Identifying trajectories of alcohol use in a sample of secondary school students in Ontario and Alberta: longitudinal evidence from the COMPASS study.

Health Promot Chronic Dis Prev Can. 2019 Sep;39(8-9):244-253

Authors: Gohari MR, Dubin JA, Cook RJ, Leatherdale ST

INTRODUCTION: Despite evidence indicating a rapid progression in use of alcohol during adolescence, little is known about the ways patterns of drinking develop over time. This study investigated patterns of alcohol use within a cohort of youth in Ontario and Alberta and the probability of changes between patterns.
METHODS: The sample consists of two-year linked longitudinal data (school year 2013/14 to 2014/15) from 19 492 students in Grades 9 to 12 in 89 secondary schools across Ontario and Alberta, Canada, who participated in the COMPASS study. The latent class analysis used two self-reported items about the frequency of drinking (measured as none, monthly, weekly, or daily use) and the frequency of binge drinking (measured as none, less than or once a month, 2-4 times a month, or more than once week) to characterize patterns of alcohol use. The effects of gender, ethnicity and cannabis and cigarette use on alcohol use patterns were examined.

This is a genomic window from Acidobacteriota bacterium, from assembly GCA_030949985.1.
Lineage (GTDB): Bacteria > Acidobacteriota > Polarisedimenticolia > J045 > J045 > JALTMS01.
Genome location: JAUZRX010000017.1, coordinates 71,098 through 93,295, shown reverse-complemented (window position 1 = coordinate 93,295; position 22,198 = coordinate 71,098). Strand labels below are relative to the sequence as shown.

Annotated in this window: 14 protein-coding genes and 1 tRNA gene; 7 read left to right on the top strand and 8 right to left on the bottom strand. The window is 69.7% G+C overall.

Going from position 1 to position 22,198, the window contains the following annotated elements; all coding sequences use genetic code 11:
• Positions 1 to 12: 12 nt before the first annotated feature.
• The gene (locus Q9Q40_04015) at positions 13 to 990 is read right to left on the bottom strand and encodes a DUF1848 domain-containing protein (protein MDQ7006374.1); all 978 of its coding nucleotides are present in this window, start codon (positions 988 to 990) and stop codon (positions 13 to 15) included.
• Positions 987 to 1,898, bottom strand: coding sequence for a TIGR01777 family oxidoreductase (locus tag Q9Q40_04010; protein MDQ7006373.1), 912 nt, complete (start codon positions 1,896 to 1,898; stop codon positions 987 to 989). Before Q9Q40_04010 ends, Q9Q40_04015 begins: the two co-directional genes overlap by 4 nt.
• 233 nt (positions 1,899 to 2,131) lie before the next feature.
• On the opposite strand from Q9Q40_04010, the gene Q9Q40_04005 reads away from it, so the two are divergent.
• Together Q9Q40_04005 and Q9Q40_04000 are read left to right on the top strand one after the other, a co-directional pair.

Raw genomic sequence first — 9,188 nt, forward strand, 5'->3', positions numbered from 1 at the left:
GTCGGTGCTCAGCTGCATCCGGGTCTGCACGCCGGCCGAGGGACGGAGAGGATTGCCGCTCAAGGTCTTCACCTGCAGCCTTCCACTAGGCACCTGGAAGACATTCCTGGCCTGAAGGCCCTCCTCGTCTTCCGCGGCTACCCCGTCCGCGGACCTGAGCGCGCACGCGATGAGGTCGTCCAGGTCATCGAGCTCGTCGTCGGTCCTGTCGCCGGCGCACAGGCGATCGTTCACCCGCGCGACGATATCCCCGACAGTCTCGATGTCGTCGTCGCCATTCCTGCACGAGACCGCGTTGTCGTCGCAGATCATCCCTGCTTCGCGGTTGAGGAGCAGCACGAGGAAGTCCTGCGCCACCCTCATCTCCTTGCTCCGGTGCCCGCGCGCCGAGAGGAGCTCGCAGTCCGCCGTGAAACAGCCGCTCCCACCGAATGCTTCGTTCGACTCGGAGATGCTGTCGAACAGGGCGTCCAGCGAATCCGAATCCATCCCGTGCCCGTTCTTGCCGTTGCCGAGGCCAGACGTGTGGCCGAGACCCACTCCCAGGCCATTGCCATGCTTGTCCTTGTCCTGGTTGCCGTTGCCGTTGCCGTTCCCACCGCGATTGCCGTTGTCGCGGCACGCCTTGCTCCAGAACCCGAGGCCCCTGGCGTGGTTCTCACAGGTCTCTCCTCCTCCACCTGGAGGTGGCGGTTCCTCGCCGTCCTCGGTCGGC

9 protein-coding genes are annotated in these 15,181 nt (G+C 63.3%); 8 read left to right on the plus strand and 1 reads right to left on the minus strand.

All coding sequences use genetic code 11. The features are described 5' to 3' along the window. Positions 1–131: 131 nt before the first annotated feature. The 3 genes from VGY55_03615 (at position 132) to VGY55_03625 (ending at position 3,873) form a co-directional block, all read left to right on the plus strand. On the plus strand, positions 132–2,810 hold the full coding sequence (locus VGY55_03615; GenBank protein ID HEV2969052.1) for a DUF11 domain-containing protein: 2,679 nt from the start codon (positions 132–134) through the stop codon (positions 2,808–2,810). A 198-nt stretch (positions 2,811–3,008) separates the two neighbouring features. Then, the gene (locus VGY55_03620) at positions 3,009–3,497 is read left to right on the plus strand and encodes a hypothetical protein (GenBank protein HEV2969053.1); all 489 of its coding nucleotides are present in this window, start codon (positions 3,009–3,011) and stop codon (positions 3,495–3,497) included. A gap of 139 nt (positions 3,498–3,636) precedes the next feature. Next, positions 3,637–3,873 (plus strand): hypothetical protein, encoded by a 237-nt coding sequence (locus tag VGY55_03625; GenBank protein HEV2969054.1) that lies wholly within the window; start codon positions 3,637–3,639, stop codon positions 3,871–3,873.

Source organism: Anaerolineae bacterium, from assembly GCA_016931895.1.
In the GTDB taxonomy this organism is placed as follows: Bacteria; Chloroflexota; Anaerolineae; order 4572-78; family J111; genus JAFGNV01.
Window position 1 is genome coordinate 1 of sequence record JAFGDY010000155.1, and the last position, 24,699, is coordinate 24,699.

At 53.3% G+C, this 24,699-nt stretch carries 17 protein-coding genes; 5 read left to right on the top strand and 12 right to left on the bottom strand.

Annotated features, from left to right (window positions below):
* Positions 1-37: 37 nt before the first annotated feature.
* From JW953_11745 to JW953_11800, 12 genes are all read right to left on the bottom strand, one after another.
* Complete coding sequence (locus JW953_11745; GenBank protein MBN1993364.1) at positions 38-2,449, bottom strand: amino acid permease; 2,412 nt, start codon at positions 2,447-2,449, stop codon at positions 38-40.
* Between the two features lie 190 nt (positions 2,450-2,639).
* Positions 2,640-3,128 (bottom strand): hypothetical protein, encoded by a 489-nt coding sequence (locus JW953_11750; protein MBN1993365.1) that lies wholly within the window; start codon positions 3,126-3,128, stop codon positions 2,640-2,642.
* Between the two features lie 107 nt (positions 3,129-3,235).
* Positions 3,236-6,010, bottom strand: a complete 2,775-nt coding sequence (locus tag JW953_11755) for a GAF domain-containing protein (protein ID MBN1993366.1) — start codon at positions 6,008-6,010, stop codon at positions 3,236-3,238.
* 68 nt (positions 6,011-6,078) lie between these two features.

RESULTS: The study identified four drinking patterns: non-drinker, periodic drinker (reported monthly drinking and no binge drinking), low-risk drinker (reported monthly drinking and limited binge drinking) and high-risk regular drinker (reported drinking 1-3 times a week and binge drinking 2-4 times a month). Non-drinker was the most prevalent pattern at baseline (55.1%) and follow-up (39.1%). Periodic drinkers had the highest likelihood of an increase in alcohol consumption, with 40% moving to the low-risk pattern. A notable proportion of participants returned to a lower severity pattern or transitioning out of drinking.
CONCLUSION: There are four distinct youth alcohol-use patterns. The high probability of transitioning to drinking during the secondary school years suggests the need for preventive interventions in earlier stages of use, before drinking becomes habitual.

PMID: 31517467 [PubMed – in process]

Source: ncbi 2

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